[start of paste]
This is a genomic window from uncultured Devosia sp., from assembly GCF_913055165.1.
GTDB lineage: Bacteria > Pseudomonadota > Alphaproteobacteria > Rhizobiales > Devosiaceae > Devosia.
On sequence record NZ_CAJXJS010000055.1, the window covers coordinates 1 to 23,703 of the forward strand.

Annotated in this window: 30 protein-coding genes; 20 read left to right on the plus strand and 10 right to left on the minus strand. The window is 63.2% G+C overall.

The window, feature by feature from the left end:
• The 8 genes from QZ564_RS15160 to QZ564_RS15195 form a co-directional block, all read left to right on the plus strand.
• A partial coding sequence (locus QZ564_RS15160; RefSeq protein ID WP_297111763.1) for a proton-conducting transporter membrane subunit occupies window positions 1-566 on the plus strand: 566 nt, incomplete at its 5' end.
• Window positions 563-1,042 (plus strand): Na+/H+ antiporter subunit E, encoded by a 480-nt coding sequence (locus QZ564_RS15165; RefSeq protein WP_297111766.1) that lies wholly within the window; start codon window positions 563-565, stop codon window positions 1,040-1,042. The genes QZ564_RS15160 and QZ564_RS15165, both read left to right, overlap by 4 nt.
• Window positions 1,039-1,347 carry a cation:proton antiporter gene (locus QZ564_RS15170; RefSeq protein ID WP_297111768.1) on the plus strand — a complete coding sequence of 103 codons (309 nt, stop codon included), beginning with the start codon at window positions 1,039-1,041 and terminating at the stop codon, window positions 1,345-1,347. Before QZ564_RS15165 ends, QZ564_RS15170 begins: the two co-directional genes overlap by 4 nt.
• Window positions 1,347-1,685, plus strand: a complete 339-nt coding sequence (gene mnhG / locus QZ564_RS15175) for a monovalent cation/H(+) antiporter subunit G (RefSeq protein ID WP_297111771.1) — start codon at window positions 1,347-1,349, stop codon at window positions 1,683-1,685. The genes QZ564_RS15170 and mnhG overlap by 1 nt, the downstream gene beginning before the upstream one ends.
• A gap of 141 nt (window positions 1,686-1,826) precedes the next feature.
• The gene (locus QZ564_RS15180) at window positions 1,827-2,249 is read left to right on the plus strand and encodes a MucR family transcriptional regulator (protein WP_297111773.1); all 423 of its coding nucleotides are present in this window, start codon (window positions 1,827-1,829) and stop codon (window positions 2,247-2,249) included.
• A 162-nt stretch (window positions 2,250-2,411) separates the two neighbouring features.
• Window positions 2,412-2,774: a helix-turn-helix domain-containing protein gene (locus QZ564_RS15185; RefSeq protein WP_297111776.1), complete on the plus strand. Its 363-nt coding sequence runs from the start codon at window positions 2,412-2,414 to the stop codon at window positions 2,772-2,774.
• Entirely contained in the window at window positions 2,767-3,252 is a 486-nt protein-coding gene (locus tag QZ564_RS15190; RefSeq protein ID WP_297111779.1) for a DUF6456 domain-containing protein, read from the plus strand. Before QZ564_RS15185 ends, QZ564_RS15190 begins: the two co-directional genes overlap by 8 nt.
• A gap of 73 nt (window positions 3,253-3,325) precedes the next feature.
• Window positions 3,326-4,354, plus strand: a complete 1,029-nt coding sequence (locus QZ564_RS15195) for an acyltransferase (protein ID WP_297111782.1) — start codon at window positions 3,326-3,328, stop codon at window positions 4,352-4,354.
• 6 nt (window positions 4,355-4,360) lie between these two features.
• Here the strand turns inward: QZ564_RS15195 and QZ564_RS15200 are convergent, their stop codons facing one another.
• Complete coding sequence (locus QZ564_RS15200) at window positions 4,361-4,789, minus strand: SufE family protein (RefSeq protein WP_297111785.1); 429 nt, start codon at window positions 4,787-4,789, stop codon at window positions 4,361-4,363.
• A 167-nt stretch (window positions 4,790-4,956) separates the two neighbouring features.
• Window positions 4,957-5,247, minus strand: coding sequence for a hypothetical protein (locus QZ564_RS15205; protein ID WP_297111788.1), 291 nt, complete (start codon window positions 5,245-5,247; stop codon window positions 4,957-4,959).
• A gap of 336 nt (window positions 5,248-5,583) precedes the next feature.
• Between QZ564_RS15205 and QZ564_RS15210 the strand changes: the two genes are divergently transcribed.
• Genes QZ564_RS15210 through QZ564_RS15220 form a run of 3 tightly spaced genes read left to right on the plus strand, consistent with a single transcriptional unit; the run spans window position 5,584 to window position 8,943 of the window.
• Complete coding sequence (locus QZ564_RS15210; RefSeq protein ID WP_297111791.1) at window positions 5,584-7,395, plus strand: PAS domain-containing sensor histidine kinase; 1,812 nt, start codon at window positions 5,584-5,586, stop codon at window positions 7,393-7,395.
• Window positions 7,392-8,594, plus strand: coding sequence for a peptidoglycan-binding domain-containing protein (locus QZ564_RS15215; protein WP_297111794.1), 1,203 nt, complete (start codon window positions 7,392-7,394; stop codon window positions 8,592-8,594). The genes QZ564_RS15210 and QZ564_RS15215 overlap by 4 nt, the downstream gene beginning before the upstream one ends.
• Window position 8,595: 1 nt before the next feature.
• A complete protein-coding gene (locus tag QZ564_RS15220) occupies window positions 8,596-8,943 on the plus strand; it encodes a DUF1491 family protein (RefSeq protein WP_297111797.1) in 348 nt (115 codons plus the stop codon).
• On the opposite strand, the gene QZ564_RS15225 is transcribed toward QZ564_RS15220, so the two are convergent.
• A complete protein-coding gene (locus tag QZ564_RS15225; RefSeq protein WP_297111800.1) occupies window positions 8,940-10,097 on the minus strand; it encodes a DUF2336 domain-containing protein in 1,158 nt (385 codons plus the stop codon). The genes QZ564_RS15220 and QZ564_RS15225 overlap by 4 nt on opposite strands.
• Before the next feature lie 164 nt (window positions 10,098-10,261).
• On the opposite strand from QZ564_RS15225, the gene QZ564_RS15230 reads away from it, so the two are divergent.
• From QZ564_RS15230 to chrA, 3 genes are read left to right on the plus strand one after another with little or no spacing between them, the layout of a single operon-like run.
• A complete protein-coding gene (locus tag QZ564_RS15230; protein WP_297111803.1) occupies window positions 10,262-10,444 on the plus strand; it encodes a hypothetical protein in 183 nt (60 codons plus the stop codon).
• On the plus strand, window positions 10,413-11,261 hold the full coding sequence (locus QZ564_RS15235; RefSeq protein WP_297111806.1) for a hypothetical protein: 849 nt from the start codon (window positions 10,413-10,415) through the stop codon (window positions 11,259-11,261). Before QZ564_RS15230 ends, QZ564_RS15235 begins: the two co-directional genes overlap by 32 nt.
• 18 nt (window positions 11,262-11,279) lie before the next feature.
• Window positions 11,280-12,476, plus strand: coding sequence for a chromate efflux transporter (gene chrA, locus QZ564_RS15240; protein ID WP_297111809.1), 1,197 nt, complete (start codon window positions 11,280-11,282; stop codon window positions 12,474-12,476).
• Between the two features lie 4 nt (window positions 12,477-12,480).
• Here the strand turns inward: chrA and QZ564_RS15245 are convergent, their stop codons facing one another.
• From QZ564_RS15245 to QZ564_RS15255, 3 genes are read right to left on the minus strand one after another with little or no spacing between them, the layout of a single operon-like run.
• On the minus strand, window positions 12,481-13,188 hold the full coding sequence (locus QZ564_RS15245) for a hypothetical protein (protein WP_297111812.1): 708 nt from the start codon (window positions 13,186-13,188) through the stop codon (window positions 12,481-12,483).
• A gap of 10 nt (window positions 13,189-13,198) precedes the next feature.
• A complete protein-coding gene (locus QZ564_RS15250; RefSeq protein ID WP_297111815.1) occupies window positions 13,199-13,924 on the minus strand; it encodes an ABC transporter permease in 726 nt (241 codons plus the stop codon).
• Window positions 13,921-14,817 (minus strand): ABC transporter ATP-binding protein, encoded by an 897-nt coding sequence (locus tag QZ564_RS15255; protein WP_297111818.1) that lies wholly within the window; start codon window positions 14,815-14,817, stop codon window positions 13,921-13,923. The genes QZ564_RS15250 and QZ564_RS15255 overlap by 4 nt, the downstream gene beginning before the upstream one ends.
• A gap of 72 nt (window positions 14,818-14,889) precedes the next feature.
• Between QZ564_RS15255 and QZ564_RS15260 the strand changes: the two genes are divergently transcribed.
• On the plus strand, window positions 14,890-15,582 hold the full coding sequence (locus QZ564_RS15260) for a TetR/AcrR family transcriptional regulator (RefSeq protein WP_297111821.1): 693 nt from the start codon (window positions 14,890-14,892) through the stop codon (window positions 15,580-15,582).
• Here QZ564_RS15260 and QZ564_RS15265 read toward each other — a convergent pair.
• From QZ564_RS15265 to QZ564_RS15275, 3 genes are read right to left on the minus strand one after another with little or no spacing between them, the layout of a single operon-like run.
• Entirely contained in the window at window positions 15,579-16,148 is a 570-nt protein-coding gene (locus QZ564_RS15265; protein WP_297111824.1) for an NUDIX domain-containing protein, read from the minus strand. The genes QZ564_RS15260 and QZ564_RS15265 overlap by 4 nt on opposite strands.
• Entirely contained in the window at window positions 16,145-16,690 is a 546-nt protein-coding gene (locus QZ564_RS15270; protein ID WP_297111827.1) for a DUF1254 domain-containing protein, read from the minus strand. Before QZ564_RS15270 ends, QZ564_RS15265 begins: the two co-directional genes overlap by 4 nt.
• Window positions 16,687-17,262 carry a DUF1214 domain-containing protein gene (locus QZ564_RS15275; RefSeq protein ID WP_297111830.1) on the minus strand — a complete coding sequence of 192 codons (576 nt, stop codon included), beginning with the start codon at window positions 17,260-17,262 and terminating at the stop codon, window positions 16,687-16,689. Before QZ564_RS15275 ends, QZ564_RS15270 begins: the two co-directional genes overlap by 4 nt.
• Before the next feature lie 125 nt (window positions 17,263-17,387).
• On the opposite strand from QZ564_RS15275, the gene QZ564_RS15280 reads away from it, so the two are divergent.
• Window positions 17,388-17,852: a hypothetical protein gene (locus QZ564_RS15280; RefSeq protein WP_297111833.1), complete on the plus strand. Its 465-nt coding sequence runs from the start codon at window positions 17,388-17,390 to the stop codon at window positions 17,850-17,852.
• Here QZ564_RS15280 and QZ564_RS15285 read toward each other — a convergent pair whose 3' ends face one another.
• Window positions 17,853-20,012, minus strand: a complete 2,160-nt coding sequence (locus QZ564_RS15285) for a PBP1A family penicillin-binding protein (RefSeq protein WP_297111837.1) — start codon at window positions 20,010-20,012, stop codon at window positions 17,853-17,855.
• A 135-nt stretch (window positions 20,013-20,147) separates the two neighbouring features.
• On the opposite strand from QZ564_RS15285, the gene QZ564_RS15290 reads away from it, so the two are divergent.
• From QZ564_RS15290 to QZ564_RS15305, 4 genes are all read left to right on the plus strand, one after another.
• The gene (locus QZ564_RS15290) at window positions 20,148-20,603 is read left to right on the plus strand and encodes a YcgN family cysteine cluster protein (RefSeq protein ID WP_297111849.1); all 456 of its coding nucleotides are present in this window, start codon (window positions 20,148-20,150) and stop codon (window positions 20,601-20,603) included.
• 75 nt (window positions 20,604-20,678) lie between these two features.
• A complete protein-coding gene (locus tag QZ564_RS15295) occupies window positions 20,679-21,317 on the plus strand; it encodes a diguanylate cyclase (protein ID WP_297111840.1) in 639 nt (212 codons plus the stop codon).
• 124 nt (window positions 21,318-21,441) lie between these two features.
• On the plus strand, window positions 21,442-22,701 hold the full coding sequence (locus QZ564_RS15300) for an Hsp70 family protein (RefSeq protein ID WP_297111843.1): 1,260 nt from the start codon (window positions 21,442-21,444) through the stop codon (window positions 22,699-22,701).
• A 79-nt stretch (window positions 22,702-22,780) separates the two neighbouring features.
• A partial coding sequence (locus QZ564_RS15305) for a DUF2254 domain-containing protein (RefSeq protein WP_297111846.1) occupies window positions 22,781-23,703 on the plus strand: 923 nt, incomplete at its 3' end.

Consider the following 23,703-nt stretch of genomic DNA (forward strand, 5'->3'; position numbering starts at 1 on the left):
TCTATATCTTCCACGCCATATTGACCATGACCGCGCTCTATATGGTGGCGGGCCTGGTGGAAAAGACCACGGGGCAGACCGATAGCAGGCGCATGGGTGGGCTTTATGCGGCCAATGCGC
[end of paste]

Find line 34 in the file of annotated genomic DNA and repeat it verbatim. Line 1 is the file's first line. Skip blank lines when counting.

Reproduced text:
• From QZ564_RS15230 to chrA, 3 genes are read left to right on the plus strand one after another with little or no spacing between them, the layout of a single operon-like run.